Kip Moore Confronts ESPN Radio Host Over Ticket Scalpers

'Dirt Road' singer moves 'the great ticket debate' from Twitter to the airwaves

Kip Moore performs in Nashville
Rick Diamond/Getty Images
July 15, 2014 4:35 PM ET

Months before the release of his second album, Kip Moore is waging a battle with ticket scalpers, many of whom have been buying tickets to the country singer's headlining tour — which launches on September 25, following his summertime dates with Tim McGraw — and selling them at a significant mark-up. After exchanging heated tweets with scalpers last week, Moore made an appearance on ESPN 99.1 FM yesterday afternoon, talking with radio host Jeff Thurn about his strict, no-scalpers stance.

Kip Moore Takes Aim at Ticket Scalpers

"I am trying to make an affordable ticket," Moore told Thurn, who supports scalpers' legal right to resell concert tickets, "and then all of a sudden, these scalpers find out it's a hot show and that [venues] are selling out fast, and they have ways and means with their computer systems to get tickets quicker than anybody else. And you are telling me it's ok for some weasel behind a computer to get on there and take my $45 ticket and turn around and sell it for $150?

"It's all for the fans, man," he added. "They built me, so that's what I'm fighting for."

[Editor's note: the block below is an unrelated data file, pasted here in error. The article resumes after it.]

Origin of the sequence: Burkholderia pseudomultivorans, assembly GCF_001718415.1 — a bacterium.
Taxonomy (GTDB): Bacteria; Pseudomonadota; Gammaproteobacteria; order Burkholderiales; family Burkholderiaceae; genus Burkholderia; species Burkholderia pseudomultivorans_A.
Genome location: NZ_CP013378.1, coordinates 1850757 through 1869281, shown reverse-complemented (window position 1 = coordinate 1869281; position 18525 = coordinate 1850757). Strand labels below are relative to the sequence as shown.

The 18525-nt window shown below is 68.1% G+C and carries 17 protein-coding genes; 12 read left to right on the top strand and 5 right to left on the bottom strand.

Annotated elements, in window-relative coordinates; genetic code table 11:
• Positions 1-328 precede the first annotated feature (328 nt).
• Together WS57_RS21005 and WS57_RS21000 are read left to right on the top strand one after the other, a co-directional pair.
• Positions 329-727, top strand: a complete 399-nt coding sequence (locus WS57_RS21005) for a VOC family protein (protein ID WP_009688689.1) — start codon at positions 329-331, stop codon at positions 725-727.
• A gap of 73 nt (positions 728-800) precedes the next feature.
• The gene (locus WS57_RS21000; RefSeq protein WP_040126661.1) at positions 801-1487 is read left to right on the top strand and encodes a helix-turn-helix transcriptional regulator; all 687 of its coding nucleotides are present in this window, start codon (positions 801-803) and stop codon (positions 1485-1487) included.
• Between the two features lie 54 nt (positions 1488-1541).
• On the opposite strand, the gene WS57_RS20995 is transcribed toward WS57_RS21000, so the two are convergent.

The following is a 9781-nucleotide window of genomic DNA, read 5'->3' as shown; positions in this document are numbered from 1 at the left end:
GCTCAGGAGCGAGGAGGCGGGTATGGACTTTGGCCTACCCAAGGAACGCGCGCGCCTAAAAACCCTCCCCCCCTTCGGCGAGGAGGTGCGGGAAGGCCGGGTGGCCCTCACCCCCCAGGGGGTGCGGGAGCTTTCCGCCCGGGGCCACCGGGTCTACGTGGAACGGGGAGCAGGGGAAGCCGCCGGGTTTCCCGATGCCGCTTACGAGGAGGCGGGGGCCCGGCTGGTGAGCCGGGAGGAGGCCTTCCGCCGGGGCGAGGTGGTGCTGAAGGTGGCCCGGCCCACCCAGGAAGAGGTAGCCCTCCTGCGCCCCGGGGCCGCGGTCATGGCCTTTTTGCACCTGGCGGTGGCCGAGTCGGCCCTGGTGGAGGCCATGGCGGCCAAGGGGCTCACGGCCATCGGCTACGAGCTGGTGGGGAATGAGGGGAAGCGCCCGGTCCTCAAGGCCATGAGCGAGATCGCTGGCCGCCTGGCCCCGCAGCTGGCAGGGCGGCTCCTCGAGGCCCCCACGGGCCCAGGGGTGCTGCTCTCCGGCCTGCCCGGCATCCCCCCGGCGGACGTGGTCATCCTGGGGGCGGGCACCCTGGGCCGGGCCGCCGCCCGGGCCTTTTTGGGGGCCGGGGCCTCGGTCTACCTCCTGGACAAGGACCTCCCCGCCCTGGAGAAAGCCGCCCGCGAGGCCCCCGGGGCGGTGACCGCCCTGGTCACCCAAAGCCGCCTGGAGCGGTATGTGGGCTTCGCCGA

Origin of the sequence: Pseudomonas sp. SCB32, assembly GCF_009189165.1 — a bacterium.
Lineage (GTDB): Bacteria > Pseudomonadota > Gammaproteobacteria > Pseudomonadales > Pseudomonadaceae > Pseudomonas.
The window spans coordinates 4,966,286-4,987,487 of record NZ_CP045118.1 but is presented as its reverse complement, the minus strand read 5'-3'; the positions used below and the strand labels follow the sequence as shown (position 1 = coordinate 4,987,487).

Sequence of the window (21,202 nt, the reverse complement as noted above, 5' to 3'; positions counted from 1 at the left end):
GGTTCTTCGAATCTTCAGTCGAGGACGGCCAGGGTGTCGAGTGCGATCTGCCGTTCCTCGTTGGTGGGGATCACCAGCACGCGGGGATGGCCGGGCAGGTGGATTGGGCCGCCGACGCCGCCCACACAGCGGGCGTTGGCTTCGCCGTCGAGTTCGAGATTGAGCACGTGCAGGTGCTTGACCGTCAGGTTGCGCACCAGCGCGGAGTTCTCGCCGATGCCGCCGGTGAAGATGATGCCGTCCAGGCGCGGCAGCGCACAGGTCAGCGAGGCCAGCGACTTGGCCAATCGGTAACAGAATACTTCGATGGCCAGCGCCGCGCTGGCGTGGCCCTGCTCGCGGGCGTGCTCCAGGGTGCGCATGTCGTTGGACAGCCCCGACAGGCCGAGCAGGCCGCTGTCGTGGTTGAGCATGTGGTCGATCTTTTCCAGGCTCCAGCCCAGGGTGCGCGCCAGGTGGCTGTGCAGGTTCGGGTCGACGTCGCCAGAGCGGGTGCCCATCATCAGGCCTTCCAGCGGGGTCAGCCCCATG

The on-air interview, which lasted for 16 minutes, was decidedly more civil than the pair's Saturday conversation on Twitter, during which Moore called Thurn a "punk" and a "moron." Thurn fought back, accusing Moore of turning the ticket debate into a "PR move" and adding, "You don't know shit." (The full ESPN interview can be heard here.)

Although Moore and Thurn wrapped up their conversation on a semi-amicable note, the larger battle rages on. Last month, after announcing his CMT-sponsored "Up in Smoke" tour with opening acts Charlie Worsham and Sam Hunt, Moore posted a message on his Facebook page, explaining his frustration with scalpers. After admitting that blocking all resale activity is "a tough thing to do," he ended the impassioned note by addressing the scalpers directly.

"I understand doing whatever you can to make a dollar," he wrote. "I also understand there are ethical ways of making that dollar. Twist it however you want to make it seem like what you're doing is ok, but it's not. I want to keep prices low, so don't be a dick."

Currently available via Moore's website, general admission tickets for the Up in Smoke tour are priced between $25 and $35. VP packages are $99. On StubHub.com, the popular ticket resaler owned by eBay, those same GA tickets and VP passes run as high as  $470.

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